We’re guessing that you came across this post because it is somewhere between midnight and 4 a.m. and you can’t sleep. You’ve tried your back, your side, your other side, two pillows, three pillows and... nothing. Sleep just won’t come and now you're unsure if you've ever really known how to fall asleep.
Everyone has been there and insomnia really is a big problem for a lot of people. Sometimes your mind is racing and you just can’t shut it off. Other times, you’re perfectly fine but, for whatever reason, sleep is nowhere in sight. Insomnia can range from being a minor one-, two- or three-night problem to a month- or years- long major issue.
Whether this is your first or 345th night of not being up all night, below we have some ways to fall asleep to help you get the rest you need.
What to do right now
Don’t force it If you aren’t tired, don’t try to make yourself go to sleep. You’ll only make yourself angry or worried and then you’ll start to associate going to sleep with fear or anxiety, which could become a long-term problem.
Instead: grab a book (maybe not a thriller though), try some relaxing yoga poses or listen to some soothing music. Try to go back to sleep once you feel your eyelids get heavy.
Meditate/focus on your breathing Meditation is an extremely challenging activity that just so happens to have a boat load of benefits, including relaxation. It’s difficult but if you’re lying in the dark not able to do anything else, why not give it a try?
Simply focus on your breath: in, out, inhale, exhale. Try not to control it, rather just observe your body’s natural responses to your breath.
Turn off the lights—and the heater A very dark, cool room is typically best for getting a great night’s sleep. So turn on that fan or remove that extra blanket. Making sure you have a dark, cool environment in which to fall asleep is vital.
Your mattress can also aid in this. For example, Tuft & Needle’s mattress is made of T&N Adaptive® Foam which is made specifically to help you sleep cool.
What to do tomorrow morning
Exercise in the morning Are there any life hack, health help or weight loss list articles on the internet that DON’T mention exercise? We all know we should do it more—we all know we claim we don’t have time. But do yourself a favor and break your insomnia rut by giving an early morning workout a try. It’ll not only be better for your general health and make you and your body more tired when nighttime rolls around, but putting that much time between your workout and bedtime will help you reap the benefits and give you enough time to slow down before trying to sleep. It seems like a simple concept, and wearing yourself out might just be one of the best tricks to fall asleep.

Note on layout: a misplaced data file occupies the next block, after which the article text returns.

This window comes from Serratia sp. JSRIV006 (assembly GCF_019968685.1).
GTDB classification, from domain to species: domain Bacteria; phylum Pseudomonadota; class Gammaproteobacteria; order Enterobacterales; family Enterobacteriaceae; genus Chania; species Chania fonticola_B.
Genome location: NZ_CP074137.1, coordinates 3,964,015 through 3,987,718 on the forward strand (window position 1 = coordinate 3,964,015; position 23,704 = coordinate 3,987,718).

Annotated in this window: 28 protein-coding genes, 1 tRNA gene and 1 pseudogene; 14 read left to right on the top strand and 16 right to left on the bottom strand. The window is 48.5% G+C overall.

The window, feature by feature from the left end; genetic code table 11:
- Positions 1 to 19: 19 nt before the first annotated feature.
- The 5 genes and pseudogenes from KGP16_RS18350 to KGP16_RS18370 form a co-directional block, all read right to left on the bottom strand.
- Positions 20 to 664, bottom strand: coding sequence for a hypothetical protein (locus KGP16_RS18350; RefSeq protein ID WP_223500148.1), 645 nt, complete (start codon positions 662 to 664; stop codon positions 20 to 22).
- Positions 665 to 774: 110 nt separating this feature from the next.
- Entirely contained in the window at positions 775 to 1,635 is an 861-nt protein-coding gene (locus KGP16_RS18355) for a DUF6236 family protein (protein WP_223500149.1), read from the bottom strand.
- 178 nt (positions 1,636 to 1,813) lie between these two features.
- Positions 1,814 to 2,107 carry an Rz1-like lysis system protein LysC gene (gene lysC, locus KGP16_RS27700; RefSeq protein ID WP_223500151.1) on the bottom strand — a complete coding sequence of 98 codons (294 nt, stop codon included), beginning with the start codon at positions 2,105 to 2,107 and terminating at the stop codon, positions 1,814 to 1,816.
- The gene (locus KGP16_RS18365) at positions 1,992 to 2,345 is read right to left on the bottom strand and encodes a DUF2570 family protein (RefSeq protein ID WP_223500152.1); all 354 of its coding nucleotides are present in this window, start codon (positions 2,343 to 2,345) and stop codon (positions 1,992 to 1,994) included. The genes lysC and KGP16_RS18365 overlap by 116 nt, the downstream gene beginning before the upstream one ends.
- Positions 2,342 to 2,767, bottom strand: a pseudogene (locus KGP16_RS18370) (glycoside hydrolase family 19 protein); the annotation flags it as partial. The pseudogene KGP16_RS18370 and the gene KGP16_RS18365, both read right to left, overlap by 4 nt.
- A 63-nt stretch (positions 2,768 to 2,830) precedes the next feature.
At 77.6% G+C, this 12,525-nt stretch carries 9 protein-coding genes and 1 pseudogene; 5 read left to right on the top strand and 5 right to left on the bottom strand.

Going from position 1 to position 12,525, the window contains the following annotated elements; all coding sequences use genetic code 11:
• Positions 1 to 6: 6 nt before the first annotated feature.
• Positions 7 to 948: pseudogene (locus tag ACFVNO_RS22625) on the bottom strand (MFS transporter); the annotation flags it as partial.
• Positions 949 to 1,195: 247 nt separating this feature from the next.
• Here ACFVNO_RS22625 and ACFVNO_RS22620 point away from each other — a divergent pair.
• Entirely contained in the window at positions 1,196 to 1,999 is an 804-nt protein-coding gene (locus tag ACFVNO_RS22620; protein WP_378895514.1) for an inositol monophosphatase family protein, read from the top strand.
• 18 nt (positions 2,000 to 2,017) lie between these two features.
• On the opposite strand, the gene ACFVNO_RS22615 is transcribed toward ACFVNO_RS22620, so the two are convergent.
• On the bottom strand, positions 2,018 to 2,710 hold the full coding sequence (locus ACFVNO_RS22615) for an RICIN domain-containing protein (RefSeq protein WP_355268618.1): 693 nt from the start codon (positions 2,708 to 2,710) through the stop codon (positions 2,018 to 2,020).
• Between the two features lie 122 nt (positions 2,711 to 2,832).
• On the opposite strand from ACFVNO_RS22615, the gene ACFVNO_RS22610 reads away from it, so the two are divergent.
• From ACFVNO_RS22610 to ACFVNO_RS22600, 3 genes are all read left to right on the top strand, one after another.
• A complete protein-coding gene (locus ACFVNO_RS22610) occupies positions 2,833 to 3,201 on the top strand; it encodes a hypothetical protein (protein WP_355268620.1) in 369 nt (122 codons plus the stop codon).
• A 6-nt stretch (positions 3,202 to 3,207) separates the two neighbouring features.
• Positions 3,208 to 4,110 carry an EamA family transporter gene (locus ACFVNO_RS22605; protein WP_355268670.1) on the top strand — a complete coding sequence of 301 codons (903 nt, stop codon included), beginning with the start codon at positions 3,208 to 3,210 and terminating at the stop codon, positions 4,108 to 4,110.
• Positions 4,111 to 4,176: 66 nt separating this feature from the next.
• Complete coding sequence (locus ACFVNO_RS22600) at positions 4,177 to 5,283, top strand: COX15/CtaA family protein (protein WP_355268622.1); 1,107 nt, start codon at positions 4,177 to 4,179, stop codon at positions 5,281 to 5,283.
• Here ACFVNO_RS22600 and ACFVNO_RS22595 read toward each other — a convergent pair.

Stop drinking caffeine early A coffee after dinner really is the worst way to get to sleep. Even decaf has a bit of caffeine in it! If you need a warm drink in the evening, make it a relaxing, herbal tea like chamomile that is naturally caffeine free. Also make sure you watch for foods and drinks you might not realize contain caffeine: protein bars, chocolate, sodas and even some ice creams.
See the sun Getting outside every single day to make sure you see the sun has many benefits: it can make you happier, you can get a healthy dose of vitamin D and it can even help you get to sleep. It seems obvious, but spending some time outdoors in the sun can help jumpstart our circadian rhythm so when it does get dark, our melatonin levels increase and we can start going to bed at a more natural time.
What to do in the coming weeks
Pick the right mattress The right mattress can make all the difference to making sure you can fall asleep and stay asleep. Finding a mattress that is the perfect combination of comfortable (for you) and supportive will help your whole body to feel relaxed so you don’t wake up in the middle of the night with pain in your lower back.
Tuft & Needle pioneered the idea of a single model, universally-comfortable mattress that is soft without the sink. Their T&N Adaptive® Foam combines the pressure relief of memory foam with the support and breathability of latex and is specially made to help you stay cool (which we mentioned above can help your sleep).
Track Your Sleeping/Find Associations Begin keeping a journal by your bed and track the nights that you can’t sleep, have trouble falling asleep, or can’t stay asleep and see if any of these correlate to specific things you did the day before or the following day. Does your weekly check-in with your boss cause you to not be able to sleep the night before? Can you not stay asleep after you’ve had two glasses of wine instead of one? Keeping track can help you figure out what’s keeping you up.
See A Doctor If you start to feel helpless and can’t seem to figure out what else to do, don’t hesitate to reach out to a doctor. A doctor will be able to look deeper into your patterns, medications and overall health and help safely get you access to things to help you sleep. Bringing along your log or journal that you made could be very helpful to your physician and they might see a pattern that you don’t.
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